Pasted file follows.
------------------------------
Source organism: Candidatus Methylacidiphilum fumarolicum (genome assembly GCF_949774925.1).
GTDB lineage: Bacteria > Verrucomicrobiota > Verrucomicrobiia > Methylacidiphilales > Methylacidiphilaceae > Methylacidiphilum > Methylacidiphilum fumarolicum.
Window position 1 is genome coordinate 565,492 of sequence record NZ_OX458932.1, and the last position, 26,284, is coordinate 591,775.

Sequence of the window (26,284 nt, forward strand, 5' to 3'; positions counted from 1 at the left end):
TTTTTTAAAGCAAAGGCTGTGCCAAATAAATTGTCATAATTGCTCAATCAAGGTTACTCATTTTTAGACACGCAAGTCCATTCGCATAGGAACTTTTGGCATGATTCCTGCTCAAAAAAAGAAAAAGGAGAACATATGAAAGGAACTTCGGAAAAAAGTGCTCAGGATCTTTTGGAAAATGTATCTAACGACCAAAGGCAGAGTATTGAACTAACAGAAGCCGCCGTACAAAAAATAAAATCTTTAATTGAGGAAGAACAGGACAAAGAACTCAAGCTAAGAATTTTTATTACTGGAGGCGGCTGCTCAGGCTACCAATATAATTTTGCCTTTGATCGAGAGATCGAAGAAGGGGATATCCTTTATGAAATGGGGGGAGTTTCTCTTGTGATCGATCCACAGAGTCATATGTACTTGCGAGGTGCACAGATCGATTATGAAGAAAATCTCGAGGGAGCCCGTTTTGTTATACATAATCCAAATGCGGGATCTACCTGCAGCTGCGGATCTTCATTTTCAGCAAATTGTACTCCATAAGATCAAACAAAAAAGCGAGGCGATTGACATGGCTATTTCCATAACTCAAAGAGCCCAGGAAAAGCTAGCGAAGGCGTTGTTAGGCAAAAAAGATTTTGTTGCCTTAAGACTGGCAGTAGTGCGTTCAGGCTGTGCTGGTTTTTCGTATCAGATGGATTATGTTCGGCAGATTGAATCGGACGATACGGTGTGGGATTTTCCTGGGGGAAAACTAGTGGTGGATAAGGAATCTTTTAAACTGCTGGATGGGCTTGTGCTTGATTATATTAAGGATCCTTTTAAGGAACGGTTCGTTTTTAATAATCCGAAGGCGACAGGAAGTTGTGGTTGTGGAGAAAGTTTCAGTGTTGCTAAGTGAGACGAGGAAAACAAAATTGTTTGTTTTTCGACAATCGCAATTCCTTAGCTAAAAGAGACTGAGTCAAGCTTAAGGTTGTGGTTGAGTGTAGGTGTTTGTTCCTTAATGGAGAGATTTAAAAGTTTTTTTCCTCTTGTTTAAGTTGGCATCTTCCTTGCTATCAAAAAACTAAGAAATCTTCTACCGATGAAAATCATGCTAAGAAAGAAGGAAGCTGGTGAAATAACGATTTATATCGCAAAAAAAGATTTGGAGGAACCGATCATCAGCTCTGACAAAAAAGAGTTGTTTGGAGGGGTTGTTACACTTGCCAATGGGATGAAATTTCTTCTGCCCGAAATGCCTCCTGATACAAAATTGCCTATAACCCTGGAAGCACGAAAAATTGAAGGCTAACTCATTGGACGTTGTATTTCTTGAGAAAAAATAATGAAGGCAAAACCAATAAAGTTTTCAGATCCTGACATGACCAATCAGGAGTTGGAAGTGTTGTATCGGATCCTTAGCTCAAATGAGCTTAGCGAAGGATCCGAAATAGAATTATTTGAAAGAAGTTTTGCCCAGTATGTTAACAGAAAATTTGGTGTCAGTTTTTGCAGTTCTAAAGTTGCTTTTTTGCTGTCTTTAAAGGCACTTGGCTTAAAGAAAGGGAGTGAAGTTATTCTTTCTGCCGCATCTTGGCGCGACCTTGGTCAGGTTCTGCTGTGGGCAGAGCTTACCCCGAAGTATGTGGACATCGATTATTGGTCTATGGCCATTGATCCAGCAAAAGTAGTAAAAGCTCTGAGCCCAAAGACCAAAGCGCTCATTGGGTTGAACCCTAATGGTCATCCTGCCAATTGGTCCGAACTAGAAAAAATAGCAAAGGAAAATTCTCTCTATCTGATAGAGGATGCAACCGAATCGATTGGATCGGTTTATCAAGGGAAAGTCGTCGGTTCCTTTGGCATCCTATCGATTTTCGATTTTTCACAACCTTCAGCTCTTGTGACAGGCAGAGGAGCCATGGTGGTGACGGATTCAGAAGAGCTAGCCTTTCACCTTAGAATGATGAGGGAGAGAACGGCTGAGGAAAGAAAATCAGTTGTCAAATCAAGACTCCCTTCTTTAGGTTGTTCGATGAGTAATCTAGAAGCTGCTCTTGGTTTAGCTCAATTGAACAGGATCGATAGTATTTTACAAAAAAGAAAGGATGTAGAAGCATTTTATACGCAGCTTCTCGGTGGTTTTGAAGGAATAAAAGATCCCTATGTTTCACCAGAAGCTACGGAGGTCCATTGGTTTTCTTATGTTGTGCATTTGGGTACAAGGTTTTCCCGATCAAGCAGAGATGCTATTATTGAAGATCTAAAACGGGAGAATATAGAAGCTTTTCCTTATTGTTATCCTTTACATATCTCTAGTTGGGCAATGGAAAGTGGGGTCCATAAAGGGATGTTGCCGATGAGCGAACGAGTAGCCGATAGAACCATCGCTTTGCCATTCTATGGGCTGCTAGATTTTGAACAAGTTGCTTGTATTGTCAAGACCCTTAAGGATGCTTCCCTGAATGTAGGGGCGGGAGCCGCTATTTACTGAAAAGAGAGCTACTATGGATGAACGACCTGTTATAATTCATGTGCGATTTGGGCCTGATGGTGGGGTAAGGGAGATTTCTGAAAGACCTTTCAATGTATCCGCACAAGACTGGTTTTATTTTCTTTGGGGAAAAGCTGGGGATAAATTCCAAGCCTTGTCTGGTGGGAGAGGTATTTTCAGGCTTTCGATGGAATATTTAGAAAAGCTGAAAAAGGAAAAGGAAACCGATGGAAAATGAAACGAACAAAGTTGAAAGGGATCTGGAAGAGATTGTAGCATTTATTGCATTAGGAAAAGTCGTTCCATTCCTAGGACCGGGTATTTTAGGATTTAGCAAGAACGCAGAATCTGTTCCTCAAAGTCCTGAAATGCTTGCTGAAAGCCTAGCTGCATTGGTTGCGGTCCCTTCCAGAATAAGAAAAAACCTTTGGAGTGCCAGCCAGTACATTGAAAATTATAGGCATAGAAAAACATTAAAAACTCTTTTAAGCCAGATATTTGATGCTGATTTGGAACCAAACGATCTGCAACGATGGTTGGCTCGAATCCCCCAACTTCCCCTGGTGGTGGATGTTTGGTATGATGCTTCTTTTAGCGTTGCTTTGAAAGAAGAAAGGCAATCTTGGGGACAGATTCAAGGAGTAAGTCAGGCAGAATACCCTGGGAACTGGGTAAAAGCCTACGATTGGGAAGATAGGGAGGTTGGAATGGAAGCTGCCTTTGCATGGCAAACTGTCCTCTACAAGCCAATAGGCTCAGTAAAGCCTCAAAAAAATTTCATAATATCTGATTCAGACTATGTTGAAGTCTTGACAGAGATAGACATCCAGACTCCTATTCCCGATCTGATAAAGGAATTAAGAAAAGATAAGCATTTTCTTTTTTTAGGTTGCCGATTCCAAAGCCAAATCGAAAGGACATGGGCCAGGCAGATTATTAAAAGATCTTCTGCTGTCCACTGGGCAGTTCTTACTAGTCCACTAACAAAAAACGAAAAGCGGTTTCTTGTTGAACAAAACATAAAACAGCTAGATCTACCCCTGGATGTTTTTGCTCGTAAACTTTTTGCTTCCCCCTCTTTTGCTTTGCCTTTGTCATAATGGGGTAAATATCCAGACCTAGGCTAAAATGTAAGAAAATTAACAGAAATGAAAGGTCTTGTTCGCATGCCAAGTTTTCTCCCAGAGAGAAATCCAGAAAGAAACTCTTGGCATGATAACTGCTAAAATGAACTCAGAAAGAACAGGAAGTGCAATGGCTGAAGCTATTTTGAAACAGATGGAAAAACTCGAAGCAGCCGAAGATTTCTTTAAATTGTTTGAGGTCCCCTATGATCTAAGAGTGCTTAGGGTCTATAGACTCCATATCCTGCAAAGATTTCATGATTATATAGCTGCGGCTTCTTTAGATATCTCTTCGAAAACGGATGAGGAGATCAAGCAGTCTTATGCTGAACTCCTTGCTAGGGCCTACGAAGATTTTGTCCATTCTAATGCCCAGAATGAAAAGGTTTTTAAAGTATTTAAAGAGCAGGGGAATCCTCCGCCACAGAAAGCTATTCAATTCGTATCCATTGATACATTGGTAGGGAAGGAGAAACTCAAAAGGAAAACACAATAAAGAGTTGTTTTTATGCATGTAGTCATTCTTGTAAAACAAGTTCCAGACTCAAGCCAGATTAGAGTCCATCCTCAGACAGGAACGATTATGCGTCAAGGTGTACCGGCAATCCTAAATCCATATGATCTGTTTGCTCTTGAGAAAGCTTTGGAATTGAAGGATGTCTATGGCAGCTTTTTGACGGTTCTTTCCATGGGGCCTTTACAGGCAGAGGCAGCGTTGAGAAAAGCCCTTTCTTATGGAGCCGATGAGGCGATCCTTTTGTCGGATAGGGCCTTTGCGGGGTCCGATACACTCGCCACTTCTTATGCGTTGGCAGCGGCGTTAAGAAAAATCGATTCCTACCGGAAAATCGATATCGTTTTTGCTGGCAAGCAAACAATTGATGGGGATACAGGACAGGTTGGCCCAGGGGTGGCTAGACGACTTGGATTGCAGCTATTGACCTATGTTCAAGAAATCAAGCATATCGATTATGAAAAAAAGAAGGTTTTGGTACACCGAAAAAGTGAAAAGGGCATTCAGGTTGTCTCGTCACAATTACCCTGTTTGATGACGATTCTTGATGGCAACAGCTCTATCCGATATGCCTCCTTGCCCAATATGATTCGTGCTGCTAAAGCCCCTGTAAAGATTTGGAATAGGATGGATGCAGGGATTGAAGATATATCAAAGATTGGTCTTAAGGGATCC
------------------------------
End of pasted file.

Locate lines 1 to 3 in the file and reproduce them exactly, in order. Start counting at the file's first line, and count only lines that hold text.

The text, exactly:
Source organism: Candidatus Methylacidiphilum fumarolicum (genome assembly GCF_949774925.1).
GTDB lineage: Bacteria > Verrucomicrobiota > Verrucomicrobiia > Methylacidiphilales > Methylacidiphilaceae > Methylacidiphilum > Methylacidiphilum fumarolicum.
Window position 1 is genome coordinate 565,492 of sequence record NZ_OX458932.1, and the last position, 26,284, is coordinate 591,775.